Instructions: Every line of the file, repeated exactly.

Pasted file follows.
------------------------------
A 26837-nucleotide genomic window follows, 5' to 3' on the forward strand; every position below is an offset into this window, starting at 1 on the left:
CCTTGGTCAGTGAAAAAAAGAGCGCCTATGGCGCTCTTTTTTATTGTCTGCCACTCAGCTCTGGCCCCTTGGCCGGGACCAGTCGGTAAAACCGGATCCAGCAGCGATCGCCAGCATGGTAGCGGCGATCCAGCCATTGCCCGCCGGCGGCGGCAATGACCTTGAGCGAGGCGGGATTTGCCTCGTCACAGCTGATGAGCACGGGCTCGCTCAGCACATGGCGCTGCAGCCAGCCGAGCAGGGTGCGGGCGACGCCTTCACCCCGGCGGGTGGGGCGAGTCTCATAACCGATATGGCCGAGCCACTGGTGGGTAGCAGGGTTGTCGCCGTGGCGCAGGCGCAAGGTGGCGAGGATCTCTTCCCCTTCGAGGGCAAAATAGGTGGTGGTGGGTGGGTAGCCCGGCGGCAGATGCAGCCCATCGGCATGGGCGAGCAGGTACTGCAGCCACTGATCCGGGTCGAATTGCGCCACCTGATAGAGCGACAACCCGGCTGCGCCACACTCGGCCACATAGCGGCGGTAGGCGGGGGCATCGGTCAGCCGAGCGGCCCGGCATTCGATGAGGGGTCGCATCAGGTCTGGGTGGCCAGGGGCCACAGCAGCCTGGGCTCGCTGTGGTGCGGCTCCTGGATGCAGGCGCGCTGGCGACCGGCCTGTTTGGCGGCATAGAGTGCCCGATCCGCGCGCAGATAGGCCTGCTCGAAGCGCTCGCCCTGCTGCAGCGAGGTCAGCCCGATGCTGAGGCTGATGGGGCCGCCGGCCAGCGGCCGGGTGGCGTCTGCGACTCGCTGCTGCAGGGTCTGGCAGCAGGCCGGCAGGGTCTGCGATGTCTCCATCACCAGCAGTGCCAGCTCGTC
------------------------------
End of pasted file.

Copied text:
A 26837-nucleotide genomic window follows, 5' to 3' on the forward strand; every position below is an offset into this window, starting at 1 on the left:
CCTTGGTCAGTGAAAAAAAGAGCGCCTATGGCGCTCTTTTTTATTGTCTGCCACTCAGCTCTGGCCCCTTGGCCGGGACCAGTCGGTAAAACCGGATCCAGCAGCGATCGCCAGCATGGTAGCGGCGATCCAGCCATTGCCCGCCGGCGGCGGCAATGACCTTGAGCGAGGCGGGATTTGCCTCGTCACAGCTGATGAGCACGGGCTCGCTCAGCACATGGCGCTGCAGCCAGCCGAGCAGGGTGCGGGCGACGCCTTCACCCCGGCGGGTGGGGCGAGTCTCATAACCGATATGGCCGAGCCACTGGTGGGTAGCAGGGTTGTCGCCGTGGCGCAGGCGCAAGGTGGCGAGGATCTCTTCCCCTTCGAGGGCAAAATAGGTGGTGGTGGGTGGGTAGCCCGGCGGCAGATGCAGCCCATCGGCATGGGCGAGCAGGTACTGCAGCCACTGATCCGGGTCGAATTGCGCCACCTGATAGAGCGACAACCCGGCTGCGCCACACTCGGCCACATAGCGGCGGTAGGCGGGGGCATCGGTCAGCCGAGCGGCCCGGCATTCGATGAGGGGTCGCATCAGGTCTGGGTGGCCAGGGGCCACAGCAGCCTGGGCTCGCTGTGGTGCGGCTCCTGGATGCAGGCGCGCTGGCGACCGGCCTGTTTGGCGGCATAGAGTGCCCGATCCGCGCGCAGATAGGCCTGCTCGAAGCGCTCGCCCTGCTGCAGCGAGGTCAGCCCGATGCTGAGGCTGATGGGGCCGCCGGCCAGCGGCCGGGTGGCGTCTGCGACTCGCTGCTGCAGGGTCTGGCAGCAGGCCGGCAGGGTCTGCGATGTCTCCATCACCAGCAGTGCCAGCTCGTC